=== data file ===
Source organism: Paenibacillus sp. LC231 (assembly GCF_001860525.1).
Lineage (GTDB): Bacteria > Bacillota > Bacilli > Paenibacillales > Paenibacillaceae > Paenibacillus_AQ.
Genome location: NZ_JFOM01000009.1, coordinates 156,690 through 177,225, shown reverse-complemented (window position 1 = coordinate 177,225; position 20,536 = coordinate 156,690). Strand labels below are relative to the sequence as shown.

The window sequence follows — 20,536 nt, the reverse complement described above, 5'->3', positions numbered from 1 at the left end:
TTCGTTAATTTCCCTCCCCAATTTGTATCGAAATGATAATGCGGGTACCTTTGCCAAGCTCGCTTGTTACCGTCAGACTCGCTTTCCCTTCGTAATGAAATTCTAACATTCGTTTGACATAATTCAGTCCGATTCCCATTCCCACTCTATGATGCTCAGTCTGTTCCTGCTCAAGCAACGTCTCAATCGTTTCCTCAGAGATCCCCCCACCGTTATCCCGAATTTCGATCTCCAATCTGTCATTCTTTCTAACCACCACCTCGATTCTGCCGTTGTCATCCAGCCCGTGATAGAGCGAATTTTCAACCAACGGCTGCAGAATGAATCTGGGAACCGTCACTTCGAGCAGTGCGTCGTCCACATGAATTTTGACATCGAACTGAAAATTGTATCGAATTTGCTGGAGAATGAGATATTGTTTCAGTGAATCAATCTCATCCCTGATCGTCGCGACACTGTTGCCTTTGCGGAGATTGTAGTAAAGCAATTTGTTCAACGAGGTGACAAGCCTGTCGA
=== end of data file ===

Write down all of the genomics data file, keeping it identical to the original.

Source organism: Paenibacillus sp. LC231 (assembly GCF_001860525.1).
Lineage (GTDB): Bacteria > Bacillota > Bacilli > Paenibacillales > Paenibacillaceae > Paenibacillus_AQ.
Genome location: NZ_JFOM01000009.1, coordinates 156,690 through 177,225, shown reverse-complemented (window position 1 = coordinate 177,225; position 20,536 = coordinate 156,690). Strand labels below are relative to the sequence as shown.

The window sequence follows — 20,536 nt, the reverse complement described above, 5'->3', positions numbered from 1 at the left end:
TTCGTTAATTTCCCTCCCCAATTTGTATCGAAATGATAATGCGGGTACCTTTGCCAAGCTCGCTTGTTACCGTCAGACTCGCTTTCCCTTCGTAATGAAATTCTAACATTCGTTTGACATAATTCAGTCCGATTCCCATTCCCACTCTATGATGCTCAGTCTGTTCCTGCTCAAGCAACGTCTCAATCGTTTCCTCAGAGATCCCCCCACCGTTATCCCGAATTTCGATCTCCAATCTGTCATTCTTTCTAACCACCACCTCGATTCTGCCGTTGTCATCCAGCCCGTGATAGAGCGAATTTTCAACCAACGGCTGCAGAATGAATCTGGGAACCGTCACTTCGAGCAGTGCGTCGTCCACATGAATTTTGACATCGAACTGAAAATTGTATCGAATTTGCTGGAGAATGAGATATTGTTTCAGTGAATCAATCTCATCCCTGATCGTCGCGACACTGTTGCCTTTGCGGAGATTGTAGTAAAGCAATTTGTTCAACGAGGTGACAAGCCTGTCGA